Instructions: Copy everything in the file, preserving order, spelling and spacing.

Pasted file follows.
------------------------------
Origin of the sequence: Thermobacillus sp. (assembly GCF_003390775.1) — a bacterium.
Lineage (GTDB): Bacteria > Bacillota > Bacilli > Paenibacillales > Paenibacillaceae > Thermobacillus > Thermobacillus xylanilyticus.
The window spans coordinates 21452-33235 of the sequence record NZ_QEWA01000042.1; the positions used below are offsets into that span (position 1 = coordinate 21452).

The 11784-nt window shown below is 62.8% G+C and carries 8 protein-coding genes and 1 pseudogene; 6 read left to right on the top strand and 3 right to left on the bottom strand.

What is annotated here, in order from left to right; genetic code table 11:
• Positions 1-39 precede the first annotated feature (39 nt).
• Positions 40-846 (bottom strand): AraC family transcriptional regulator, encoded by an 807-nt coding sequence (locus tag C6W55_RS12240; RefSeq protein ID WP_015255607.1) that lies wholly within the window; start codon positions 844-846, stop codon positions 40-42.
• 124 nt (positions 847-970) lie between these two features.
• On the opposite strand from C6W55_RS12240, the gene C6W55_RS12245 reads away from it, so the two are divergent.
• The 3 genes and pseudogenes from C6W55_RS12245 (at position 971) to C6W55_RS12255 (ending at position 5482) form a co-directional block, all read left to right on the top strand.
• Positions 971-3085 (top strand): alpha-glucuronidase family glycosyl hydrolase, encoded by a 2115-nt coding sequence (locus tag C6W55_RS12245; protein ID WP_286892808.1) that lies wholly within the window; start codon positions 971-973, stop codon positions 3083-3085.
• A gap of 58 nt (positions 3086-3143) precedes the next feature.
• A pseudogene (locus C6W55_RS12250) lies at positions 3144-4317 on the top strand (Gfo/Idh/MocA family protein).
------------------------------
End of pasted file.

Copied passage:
Origin of the sequence: Thermobacillus sp. (assembly GCF_003390775.1) — a bacterium.
Lineage (GTDB): Bacteria > Bacillota > Bacilli > Paenibacillales > Paenibacillaceae > Thermobacillus > Thermobacillus xylanilyticus.
The window spans coordinates 21452-33235 of the sequence record NZ_QEWA01000042.1; the positions used below are offsets into that span (position 1 = coordinate 21452).

The 11784-nt window shown below is 62.8% G+C and carries 8 protein-coding genes and 1 pseudogene; 6 read left to right on the top strand and 3 right to left on the bottom strand.

What is annotated here, in order from left to right; genetic code table 11:
• Positions 1-39 precede the first annotated feature (39 nt).
• Positions 40-846 (bottom strand): AraC family transcriptional regulator, encoded by an 807-nt coding sequence (locus tag C6W55_RS12240; RefSeq protein ID WP_015255607.1) that lies wholly within the window; start codon positions 844-846, stop codon positions 40-42.
• 124 nt (positions 847-970) lie between these two features.
• On the opposite strand from C6W55_RS12240, the gene C6W55_RS12245 reads away from it, so the two are divergent.
• The 3 genes and pseudogenes from C6W55_RS12245 (at position 971) to C6W55_RS12255 (ending at position 5482) form a co-directional block, all read left to right on the top strand.
• Positions 971-3085 (top strand): alpha-glucuronidase family glycosyl hydrolase, encoded by a 2115-nt coding sequence (locus tag C6W55_RS12245; protein ID WP_286892808.1) that lies wholly within the window; start codon positions 971-973, stop codon positions 3083-3085.
• A gap of 58 nt (positions 3086-3143) precedes the next feature.
• A pseudogene (locus C6W55_RS12250) lies at positions 3144-4317 on the top strand (Gfo/Idh/MocA family protein).